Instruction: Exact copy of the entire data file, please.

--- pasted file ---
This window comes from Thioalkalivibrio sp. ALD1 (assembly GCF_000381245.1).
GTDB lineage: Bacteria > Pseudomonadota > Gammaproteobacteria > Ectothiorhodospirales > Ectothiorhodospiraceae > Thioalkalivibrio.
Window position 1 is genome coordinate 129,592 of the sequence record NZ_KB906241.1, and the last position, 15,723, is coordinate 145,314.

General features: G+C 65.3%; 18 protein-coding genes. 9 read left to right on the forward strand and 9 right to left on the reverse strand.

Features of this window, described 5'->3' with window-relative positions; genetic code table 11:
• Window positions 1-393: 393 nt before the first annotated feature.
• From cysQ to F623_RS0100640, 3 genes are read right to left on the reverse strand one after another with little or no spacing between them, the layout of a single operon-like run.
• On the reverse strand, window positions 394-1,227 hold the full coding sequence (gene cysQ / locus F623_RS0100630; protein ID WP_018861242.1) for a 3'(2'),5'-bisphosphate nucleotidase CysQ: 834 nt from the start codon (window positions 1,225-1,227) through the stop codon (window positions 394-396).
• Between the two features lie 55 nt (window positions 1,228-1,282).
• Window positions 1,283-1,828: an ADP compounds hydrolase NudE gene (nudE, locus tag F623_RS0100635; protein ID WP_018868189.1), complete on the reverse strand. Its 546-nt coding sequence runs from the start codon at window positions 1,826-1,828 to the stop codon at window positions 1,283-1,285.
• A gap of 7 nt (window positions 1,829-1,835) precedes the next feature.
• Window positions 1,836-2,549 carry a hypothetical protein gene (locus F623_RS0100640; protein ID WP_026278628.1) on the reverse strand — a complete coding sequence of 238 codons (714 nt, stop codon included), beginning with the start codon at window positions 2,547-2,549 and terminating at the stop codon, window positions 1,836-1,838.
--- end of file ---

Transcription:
This window comes from Thioalkalivibrio sp. ALD1 (assembly GCF_000381245.1).
GTDB lineage: Bacteria > Pseudomonadota > Gammaproteobacteria > Ectothiorhodospirales > Ectothiorhodospiraceae > Thioalkalivibrio.
Window position 1 is genome coordinate 129,592 of the sequence record NZ_KB906241.1, and the last position, 15,723, is coordinate 145,314.

General features: G+C 65.3%; 18 protein-coding genes. 9 read left to right on the forward strand and 9 right to left on the reverse strand.

Features of this window, described 5'->3' with window-relative positions; genetic code table 11:
• Window positions 1-393: 393 nt before the first annotated feature.
• From cysQ to F623_RS0100640, 3 genes are read right to left on the reverse strand one after another with little or no spacing between them, the layout of a single operon-like run.
• On the reverse strand, window positions 394-1,227 hold the full coding sequence (gene cysQ / locus F623_RS0100630; protein ID WP_018861242.1) for a 3'(2'),5'-bisphosphate nucleotidase CysQ: 834 nt from the start codon (window positions 1,225-1,227) through the stop codon (window positions 394-396).
• Between the two features lie 55 nt (window positions 1,228-1,282).
• Window positions 1,283-1,828: an ADP compounds hydrolase NudE gene (nudE, locus tag F623_RS0100635; protein ID WP_018868189.1), complete on the reverse strand. Its 546-nt coding sequence runs from the start codon at window positions 1,826-1,828 to the stop codon at window positions 1,283-1,285.
• A gap of 7 nt (window positions 1,829-1,835) precedes the next feature.
• Window positions 1,836-2,549 carry a hypothetical protein gene (locus F623_RS0100640; protein ID WP_026278628.1) on the reverse strand — a complete coding sequence of 238 codons (714 nt, stop codon included), beginning with the start codon at window positions 2,547-2,549 and terminating at the stop codon, window positions 1,836-1,838.